"When misguided public opinion honors what is despicable and despises what is honorable, punishes virtue and rewards vice, encourages what is harmful and discourages what is useful, applauds falsehood and smothers truth under indifference or insult, a nation turns its back on progress and can be restored only by the terrible lessons of catastrophe." … Frederic Bastiat

Evil talks about tolerance only when it’s weak. When it gains the upper hand, its vanity always requires the destruction of the good and the innocent, because the example of good and innocent lives is an ongoing witness against it. So it always has been. So it always will be. And America has no special immunity to becoming an enemy of its own founding beliefs about human freedom, human dignity, the limited power of the state, and the sovereignty of God. – Archbishop Chaput


Tuesday, July 8, 2014

Soybean Chart Analysis

Ever since that last USDA report, wherein the agency surprised the market with a big jump in planted acreage, the beans have been on the defensive. That report, plus the continuation of very good growing conditions changed the dynamic completely in the beans. Prior to the report, the focus of many traders was the continued tightness in old crop carryover. Simply put, the market was of a mind to ration demand so as not to run out of available bean supply prior to this year's harvest.

It was that old crop carryover tightness that had been the driving factor particularly in the July and to some extent, the August bean contracts. New crop November had been yanked, tugged, pulled and generally distorted by the buying in those former mentioned contracts.

Now that the Quarterly report is out of the way, traders are looking forward to a massive harvest based on USDA weekly conditions ratings, as well as field reports. The result has been a complete and rapid sentiment shift that has caught many of the hedge funds leaning on the long side of this market. They are getting out of Dodge very rapidly based on what we are seeing in the weekly Commitment of Traders reports. However, as of last Tuesday, they were still net long. I am sure that has changed by now as the market has lost some 82 points since then.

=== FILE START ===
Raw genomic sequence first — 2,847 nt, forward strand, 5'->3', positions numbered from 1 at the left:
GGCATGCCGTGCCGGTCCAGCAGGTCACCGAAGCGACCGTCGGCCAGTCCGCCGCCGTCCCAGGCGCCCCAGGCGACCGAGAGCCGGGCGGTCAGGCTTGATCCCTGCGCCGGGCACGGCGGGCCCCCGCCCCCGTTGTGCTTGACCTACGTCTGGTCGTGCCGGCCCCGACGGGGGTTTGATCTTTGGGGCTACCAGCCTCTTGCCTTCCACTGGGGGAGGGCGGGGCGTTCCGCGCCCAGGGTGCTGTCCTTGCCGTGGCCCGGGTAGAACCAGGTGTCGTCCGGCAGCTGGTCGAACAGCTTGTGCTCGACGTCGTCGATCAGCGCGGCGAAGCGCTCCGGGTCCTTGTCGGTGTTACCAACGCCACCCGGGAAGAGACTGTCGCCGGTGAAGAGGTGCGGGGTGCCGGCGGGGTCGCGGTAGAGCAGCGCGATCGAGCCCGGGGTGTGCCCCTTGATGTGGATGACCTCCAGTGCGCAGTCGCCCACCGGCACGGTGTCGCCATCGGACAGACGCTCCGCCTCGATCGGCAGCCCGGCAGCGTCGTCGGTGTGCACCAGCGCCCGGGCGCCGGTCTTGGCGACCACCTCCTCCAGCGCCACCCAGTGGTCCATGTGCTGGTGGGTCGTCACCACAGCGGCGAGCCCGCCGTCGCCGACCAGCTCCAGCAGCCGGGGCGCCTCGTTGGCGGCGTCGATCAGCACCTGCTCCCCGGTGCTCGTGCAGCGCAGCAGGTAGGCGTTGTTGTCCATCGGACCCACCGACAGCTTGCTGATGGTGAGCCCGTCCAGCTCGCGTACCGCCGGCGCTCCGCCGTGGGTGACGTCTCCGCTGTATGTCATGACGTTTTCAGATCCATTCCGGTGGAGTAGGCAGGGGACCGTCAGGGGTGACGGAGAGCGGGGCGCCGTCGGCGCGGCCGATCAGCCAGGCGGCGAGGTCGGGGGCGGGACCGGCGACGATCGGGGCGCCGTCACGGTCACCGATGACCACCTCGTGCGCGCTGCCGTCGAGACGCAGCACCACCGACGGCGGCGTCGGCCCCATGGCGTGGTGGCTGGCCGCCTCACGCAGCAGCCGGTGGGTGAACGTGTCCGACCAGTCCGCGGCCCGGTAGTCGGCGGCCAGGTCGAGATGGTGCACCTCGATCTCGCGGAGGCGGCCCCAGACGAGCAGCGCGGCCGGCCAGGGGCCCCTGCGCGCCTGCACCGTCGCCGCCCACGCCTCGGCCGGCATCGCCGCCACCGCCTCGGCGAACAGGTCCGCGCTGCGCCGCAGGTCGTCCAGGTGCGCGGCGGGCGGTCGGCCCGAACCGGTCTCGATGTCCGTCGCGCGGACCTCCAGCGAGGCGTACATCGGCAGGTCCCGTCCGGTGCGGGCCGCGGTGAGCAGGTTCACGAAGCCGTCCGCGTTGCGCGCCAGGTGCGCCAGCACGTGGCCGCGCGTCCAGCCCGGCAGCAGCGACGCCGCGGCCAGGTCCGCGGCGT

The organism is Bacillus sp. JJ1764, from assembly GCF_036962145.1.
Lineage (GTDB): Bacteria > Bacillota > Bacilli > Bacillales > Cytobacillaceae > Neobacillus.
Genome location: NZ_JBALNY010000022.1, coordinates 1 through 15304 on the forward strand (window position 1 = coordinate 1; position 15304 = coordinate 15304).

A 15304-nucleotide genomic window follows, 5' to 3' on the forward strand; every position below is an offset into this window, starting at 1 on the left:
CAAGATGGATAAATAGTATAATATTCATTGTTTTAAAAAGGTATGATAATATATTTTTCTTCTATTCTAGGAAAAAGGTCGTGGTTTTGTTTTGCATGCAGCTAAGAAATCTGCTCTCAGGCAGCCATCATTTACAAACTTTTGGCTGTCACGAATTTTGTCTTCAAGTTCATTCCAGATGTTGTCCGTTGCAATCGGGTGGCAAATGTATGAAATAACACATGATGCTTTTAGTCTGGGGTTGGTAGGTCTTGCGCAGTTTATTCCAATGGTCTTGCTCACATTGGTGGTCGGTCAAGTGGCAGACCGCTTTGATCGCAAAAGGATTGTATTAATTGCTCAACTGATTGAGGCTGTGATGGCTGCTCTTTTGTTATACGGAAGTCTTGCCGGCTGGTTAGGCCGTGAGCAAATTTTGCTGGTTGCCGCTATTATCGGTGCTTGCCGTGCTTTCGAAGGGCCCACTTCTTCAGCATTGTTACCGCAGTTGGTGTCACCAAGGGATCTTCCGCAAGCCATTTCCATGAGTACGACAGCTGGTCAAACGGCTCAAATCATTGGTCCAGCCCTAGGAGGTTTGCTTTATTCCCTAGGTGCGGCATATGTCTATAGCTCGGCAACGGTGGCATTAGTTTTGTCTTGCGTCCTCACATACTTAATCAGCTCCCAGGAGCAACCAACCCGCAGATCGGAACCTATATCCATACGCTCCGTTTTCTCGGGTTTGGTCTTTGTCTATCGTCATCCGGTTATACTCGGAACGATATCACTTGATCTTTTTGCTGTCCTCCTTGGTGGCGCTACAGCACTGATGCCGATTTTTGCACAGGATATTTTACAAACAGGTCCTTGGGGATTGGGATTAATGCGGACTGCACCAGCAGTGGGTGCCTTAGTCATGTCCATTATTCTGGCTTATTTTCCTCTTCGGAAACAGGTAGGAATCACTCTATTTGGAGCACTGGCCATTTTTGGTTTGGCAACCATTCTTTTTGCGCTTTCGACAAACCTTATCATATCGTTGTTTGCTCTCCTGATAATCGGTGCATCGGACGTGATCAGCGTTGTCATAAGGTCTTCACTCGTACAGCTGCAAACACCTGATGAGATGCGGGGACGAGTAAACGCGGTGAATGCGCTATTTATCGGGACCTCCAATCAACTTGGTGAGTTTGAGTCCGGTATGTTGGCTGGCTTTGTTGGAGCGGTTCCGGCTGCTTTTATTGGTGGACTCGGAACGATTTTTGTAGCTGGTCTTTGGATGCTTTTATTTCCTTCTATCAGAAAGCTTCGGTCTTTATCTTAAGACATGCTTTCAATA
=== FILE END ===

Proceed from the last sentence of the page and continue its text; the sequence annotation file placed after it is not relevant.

I expect to see this week's COT reports showing them to having moved over to the short side of the market. 

The market is now anticipating this coming Friday's Supply and Demand report. Based on what we get out of that, we could see even more weakness if end users feel that they can buy, "Hand to Mouth" to meet their needs as they wait for harvest to begin. While the beans are certainly not out of the woods, as they are essentially more dependent on August weather compared to corn, it is not inconceivable that we could see them near the $12.00 level without some sort of bullish surprise in this report ( or a shift to a hot, dry weather pattern across the corn belt).

Indicators on the weekly chart are pointing lower. A breach of the $12.00 support zone would suggest an initial move to $11.50 and then to $11.00- $10.80 should that fail.

On the upside, this week's gap lower is initial resistance starting near $12.86 and extends to $13.00.

A quick note on gold - it is firm due to geopolitical events - first it was Ukraine, then it was Iraq, and now it is Israel and Hamas. One wonders, with the various commodity indices all retreating lower once again, how long the geopolitical concerns can keep it supported. Gold needs support from rising commodity prices.

Russell 2000 continues to Flash Negative Divergences

Not that it has made the least bit of difference to the continuing price rise over the last year, but each new weekly high in this very risk sensitive index, has come with a lower reading in the RSI. Note that I have smoothed the indicator a bit to weed out a bit of the "roughness". That being said, the RSI reading has not once in the last year, surpassed its high reading made in March 2013 and again in August 2013. Upside momentum is waning but it does not yet seem to matter. The index has relentlessly powered higher.

I do not believe one can call a definitive top in this market until, at the very least, the support level near 1080 might give way on a weekly closing basis. One should however note these negative or bearish divergences and at least exercise some caution.

Traders who are long with large open profits might want to get a bit of downside protection in the form of puts or covered calls on a portion of their positions just in case this index were to finally confirm any of these divergences.

The problem for the bears has been the ultra low interest rate environment. It has essentially made stocks the only game in town as far as obtaining a decent rate of return on invested money. Until that changes, bulls will more than likely continue with their heretofore successful practice of buying dips. Eventually the music will stop but timing that over the last year has been a fool's errand. All a trader/investor can do is to go with the money flow until something changes technically to indicate that the party is over. For now, in spite of the divergence warnings, the good times continue to roll for the bulls.